NORTH CAROLINA COURT OF APPEALS
2 November 2010
IN RE VICTORIOUS RONE
by and through ARDEAL
and DIANNE ROSEBORO,
No. 08 CVS 8704
COUNTY BOARD OF
Appeal by petitioners from order entered 21 July 2009 by Judge
Ronald E. Spivey in Forsyth County Superior Court.
Heard in the
Court of Appeals 11 February 2010.
The Roseboro Law Firm,
Womble Carlyle Sandridge & Rice, PLLC, by Reid C. Adams, Jr.,
and Gemma L. Saluta, for respondent-appellee.
Katherine J. Brooks, staff attorney, and Allison B. Schafer,
legal counsel, for amicus curiae North Carolina School Boards
Victorious Rone (“Rone”), by and through his grandparents and
Roseboro (“Mrs. Roseboro”) (collectively “petitioners”) appeal the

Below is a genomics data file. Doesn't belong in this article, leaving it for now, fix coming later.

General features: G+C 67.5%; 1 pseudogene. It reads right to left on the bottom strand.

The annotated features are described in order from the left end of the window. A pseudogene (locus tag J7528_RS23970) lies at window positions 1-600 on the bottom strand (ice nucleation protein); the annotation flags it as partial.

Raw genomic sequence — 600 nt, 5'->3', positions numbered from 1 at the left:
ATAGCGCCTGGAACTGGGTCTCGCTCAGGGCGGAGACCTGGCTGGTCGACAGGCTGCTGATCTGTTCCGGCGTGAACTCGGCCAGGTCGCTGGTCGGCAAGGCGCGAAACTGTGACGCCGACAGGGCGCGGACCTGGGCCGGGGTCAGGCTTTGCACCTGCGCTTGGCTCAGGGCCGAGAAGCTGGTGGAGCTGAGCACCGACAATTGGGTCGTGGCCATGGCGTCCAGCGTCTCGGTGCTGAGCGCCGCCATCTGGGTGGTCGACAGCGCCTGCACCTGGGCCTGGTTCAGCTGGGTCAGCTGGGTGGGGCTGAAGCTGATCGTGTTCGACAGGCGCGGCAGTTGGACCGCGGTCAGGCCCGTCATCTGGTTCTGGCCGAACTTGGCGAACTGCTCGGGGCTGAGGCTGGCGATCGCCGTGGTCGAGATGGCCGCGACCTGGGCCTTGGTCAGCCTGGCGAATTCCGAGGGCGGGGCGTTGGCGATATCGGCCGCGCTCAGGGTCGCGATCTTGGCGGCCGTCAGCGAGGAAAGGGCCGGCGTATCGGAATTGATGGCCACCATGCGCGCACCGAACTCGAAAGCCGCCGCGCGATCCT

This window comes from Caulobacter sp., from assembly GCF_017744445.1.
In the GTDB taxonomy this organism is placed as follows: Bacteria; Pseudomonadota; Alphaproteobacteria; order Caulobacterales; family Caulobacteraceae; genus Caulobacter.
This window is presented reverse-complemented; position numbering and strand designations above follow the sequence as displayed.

trial court’s order affirming the Winston-Salem/Forsyth County
School Board of Education’s (“WSFCS,” “the Board,” or “respondent”)
-2letter opinion of 9 October 2008 assigning Rone to an alternative
school for the 2008-09 school year.
We reverse and remand.
During the 2007-08 school year, Rone was a ninth grade student
at R.J. Reynolds High School (“RHS”) in Winston-Salem, North
On 14 May 2008, Rone threatened other students at RHS
and drew a picture showing a female student being stabbed.
next day, RHS Assistant Principal Tony Mills (“Asst. Principal
Mills”), Guidance Counselor Mary Anne McClain (“Ms. McClain”), and
the school resource officer (“SRO”) met with petitioners, informed
them of Rone’s threats, and showed them the drawing.
also told petitioners that students and teachers were concerned
that Rone talked to an imaginary person named “Bob.”
replied that he felt that other students were “out to get” Rone and
that the meeting was “an attempt for [other] students to start
recommending an evaluation by a WSFCS psychologist.